Update 11:44am Eastern. The vote: 17-4. LOST moves to the Senate floor. Stay tuned.
And dial your Senators: 202-224-3121.
Update 11:25am Eastern. Joe Biden rejects Sen. David Vitter’s request for an additional hearing on LOST. Biden attacks Frank Gaffney and Fred Smith for their opposition to the treaty. Biden moves to hold a vote on Vitter’s motion; interrupted by a few objections. Sens. Coleman and Isakson object to Vitter’s motion despite their questions about LOST. Vitter withdraws his motion. Sen. Murkowski speaks up to support LOST.
Sen. Coleman voices concern about LOST on security grounds. “Are we in a war today? Is it a war on terror? Does that have implication here? Dispute settlement mechanisms would allow international agencies to take action against US Navy…cites Jeremy Rabkin’s analysis. Coleman opposes moving LOST to the Senate floor.
Biden is waiting for Sen. Cardin. Remainder of agenda voted on, passes. Calls roll for LOST vote…
Update 11:07am Eastern. No quorum yet. Joe Biden makes an opening statement about LOST.
Blogger Rob Bluey writes: “Keep an eye on Senators John Sununu (N.H.), George Voinovich (Ohio), Lisa Murkowski (Alaska) and Johnny Isakson (Ga.).” He’s put together a YouTube playlist of LOST commentary. Heritage Foundation resources here.
National Review lambastes the Bush administration for supporting the push America to submit to supra-national agencies under U.N. control. It’s part of an alarming pattern:
Why do this?
Well, it seems to be part of a pattern. That pattern includes also the astonishing decision of the Bush White House to seek the overriding of Texas law on the death penalty in deference to the World Court. What we are seeing is an outbreak of Tranzi-ism in the administration. Cowed by accusations of earlier “unilateralism,” the administration now bends over backwards to placate the “international community.” The permanent bureaucracy at the U.S. State Department has long been in the grip of this tendency. Since the departure of John Bolton, our diplomatic officialdom seems to have kept a pliant administration, including both president and secretary of state, under its sway. As a result we may soon be relying on a U.N. bureaucracy to maintain the freedom of the seas essential to our trade, commerce, and military alliances.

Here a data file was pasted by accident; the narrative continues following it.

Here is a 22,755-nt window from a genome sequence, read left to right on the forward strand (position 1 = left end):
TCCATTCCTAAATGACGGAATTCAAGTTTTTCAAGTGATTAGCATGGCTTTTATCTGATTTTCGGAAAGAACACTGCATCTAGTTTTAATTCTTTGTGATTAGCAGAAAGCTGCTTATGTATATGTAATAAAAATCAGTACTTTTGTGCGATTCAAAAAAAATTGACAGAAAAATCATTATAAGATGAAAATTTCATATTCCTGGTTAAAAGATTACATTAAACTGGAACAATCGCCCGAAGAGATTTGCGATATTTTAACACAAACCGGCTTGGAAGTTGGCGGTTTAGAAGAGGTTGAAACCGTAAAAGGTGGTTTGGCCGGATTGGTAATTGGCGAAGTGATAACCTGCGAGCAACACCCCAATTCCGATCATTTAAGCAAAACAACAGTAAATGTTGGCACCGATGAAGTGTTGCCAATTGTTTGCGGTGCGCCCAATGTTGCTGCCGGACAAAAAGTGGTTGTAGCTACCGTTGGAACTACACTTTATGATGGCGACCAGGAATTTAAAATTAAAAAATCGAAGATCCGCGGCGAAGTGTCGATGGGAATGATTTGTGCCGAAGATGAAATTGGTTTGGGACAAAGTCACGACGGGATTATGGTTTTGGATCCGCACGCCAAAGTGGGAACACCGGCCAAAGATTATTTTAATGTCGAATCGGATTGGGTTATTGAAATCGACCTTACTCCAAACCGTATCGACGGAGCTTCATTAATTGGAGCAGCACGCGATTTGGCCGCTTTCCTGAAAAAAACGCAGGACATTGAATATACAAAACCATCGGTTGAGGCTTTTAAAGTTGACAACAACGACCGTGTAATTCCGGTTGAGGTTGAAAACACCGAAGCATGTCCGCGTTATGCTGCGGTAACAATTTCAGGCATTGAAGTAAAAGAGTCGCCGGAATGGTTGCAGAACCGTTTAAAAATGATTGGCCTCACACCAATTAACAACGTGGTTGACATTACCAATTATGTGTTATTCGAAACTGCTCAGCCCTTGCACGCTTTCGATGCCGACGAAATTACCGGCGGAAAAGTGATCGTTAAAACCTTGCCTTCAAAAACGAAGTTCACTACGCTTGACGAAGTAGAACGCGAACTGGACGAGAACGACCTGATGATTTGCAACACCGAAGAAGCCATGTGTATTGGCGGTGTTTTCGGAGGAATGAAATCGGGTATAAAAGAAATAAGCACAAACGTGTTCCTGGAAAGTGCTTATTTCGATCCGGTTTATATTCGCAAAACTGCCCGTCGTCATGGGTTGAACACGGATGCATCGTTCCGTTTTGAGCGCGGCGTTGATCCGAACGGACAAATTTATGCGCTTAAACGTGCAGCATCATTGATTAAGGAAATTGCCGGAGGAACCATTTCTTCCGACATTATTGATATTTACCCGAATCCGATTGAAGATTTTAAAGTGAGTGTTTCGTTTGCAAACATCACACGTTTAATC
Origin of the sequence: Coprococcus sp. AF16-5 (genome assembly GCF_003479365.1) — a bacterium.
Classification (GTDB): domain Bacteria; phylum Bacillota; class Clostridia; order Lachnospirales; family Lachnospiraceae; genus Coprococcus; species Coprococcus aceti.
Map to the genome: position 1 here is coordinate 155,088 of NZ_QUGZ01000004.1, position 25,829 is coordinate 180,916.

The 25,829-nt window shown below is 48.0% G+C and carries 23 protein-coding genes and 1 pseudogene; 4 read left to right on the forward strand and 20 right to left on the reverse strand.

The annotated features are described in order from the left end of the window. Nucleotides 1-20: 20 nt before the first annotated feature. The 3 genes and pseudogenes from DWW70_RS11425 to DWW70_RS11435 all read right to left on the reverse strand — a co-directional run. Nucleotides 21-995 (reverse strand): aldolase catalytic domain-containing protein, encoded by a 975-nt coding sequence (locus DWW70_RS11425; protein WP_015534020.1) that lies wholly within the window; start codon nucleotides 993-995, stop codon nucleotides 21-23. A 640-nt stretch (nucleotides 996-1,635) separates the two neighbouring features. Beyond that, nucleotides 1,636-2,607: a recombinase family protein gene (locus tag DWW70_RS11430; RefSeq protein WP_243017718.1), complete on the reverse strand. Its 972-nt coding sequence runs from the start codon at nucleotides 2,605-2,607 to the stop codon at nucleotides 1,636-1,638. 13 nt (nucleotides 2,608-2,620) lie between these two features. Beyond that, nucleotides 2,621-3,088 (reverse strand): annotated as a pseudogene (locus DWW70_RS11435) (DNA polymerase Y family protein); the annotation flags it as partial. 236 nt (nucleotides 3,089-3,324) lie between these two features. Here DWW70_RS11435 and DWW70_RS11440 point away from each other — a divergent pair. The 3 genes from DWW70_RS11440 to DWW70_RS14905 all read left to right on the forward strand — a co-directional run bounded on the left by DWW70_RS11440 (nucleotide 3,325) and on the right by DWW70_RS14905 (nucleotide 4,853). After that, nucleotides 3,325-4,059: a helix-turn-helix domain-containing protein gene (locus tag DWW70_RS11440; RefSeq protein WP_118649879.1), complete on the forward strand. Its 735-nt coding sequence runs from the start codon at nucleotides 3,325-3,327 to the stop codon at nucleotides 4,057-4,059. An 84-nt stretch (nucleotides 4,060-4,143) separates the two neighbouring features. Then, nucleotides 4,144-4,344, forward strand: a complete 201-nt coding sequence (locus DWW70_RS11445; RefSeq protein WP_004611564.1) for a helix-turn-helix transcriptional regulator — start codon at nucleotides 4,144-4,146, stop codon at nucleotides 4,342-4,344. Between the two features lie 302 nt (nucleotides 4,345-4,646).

No doubt this policy is cheaper than a larger Navy — but it is no substitute for one.
The U.S. Senate is scheduled to vote today on the ratification of the United Nations’ Law of the Sea Treaty, a wide-ranging measure critics say will grant the U.N. control of the 70 percent of the planet under its oceans.
With Democrats in nearly unanimous agreement with the treaty and the Bush administration behind it, it will be up to a handful of determined Republican senators to derail it.
Senate Republican Leader Mitch McConnell has indicated he will oppose the plan, and other senators have indicated they have heard from constituents who are afraid of the proposal.
“In the same way that the people prevailed in the Senate in the matter of defeating the illegal alien amnesty bill, it is entirely possible that the U.N. power grab known officially as the United Nations Convention on the Law of the Sea (UNCLOS) could be rejected,” one commentator noted.
“If you want a U.N. on steroids, you want the Law of the Sea Treaty,” Sen. Trent Lott, R-Miss., has said.
A two-thirds vote is required for approval, meaning only 34 “no” votes can kill it.
Stand by for the vote…blog comments powered by Disqus
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